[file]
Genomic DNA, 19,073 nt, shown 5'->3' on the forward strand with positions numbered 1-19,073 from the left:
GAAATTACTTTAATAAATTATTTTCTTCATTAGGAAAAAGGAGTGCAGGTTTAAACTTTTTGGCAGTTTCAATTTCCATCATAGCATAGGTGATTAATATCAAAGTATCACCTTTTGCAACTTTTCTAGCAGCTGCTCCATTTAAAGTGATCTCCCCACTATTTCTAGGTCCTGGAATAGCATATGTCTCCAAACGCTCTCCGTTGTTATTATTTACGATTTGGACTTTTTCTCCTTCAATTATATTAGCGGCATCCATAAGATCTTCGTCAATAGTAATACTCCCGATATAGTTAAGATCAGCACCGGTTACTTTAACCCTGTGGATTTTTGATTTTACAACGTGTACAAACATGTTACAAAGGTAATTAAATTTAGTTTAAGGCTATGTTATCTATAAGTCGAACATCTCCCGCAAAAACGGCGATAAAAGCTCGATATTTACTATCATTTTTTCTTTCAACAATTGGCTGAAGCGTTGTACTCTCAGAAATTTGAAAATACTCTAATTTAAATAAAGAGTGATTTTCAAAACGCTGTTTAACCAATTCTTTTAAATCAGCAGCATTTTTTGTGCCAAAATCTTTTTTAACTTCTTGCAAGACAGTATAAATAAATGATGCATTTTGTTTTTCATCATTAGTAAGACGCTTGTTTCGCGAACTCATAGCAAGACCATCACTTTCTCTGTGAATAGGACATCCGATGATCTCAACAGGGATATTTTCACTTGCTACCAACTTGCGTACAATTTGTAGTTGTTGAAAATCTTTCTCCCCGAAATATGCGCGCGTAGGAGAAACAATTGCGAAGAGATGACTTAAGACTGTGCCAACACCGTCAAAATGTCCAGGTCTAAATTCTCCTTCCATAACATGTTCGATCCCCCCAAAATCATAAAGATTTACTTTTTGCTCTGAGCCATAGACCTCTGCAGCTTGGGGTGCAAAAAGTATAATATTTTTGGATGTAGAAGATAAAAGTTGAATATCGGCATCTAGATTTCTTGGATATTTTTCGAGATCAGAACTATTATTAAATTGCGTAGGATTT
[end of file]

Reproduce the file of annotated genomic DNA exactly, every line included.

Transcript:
Genomic DNA, 19,073 nt, shown 5'->3' on the forward strand with positions numbered 1-19,073 from the left:
GAAATTACTTTAATAAATTATTTTCTTCATTAGGAAAAAGGAGTGCAGGTTTAAACTTTTTGGCAGTTTCAATTTCCATCATAGCATAGGTGATTAATATCAAAGTATCACCTTTTGCAACTTTTCTAGCAGCTGCTCCATTTAAAGTGATCTCCCCACTATTTCTAGGTCCTGGAATAGCATATGTCTCCAAACGCTCTCCGTTGTTATTATTTACGATTTGGACTTTTTCTCCTTCAATTATATTAGCGGCATCCATAAGATCTTCGTCAATAGTAATACTCCCGATATAGTTAAGATCAGCACCGGTTACTTTAACCCTGTGGATTTTTGATTTTACAACGTGTACAAACATGTTACAAAGGTAATTAAATTTAGTTTAAGGCTATGTTATCTATAAGTCGAACATCTCCCGCAAAAACGGCGATAAAAGCTCGATATTTACTATCATTTTTTCTTTCAACAATTGGCTGAAGCGTTGTACTCTCAGAAATTTGAAAATACTCTAATTTAAATAAAGAGTGATTTTCAAAACGCTGTTTAACCAATTCTTTTAAATCAGCAGCATTTTTTGTGCCAAAATCTTTTTTAACTTCTTGCAAGACAGTATAAATAAATGATGCATTTTGTTTTTCATCATTAGTAAGACGCTTGTTTCGCGAACTCATAGCAAGACCATCACTTTCTCTGTGAATAGGACATCCGATGATCTCAACAGGGATATTTTCACTTGCTACCAACTTGCGTACAATTTGTAGTTGTTGAAAATCTTTCTCCCCGAAATATGCGCGCGTAGGAGAAACAATTGCGAAGAGATGACTTAAGACTGTGCCAACACCGTCAAAATGTCCAGGTCTAAATTCTCCTTCCATAACATGTTCGATCCCCCCAAAATCATAAAGATTTACTTTTTGCTCTGAGCCATAGACCTCTGCAGCTTGGGGTGCAAAAAGTATAATATTTTTGGATGTAGAAGATAAAAGTTGAATATCGGCATCTAGATTTCTTGGATATTTTTCGAGATCAGAACTATTATTAAATTGCGTAGGATTT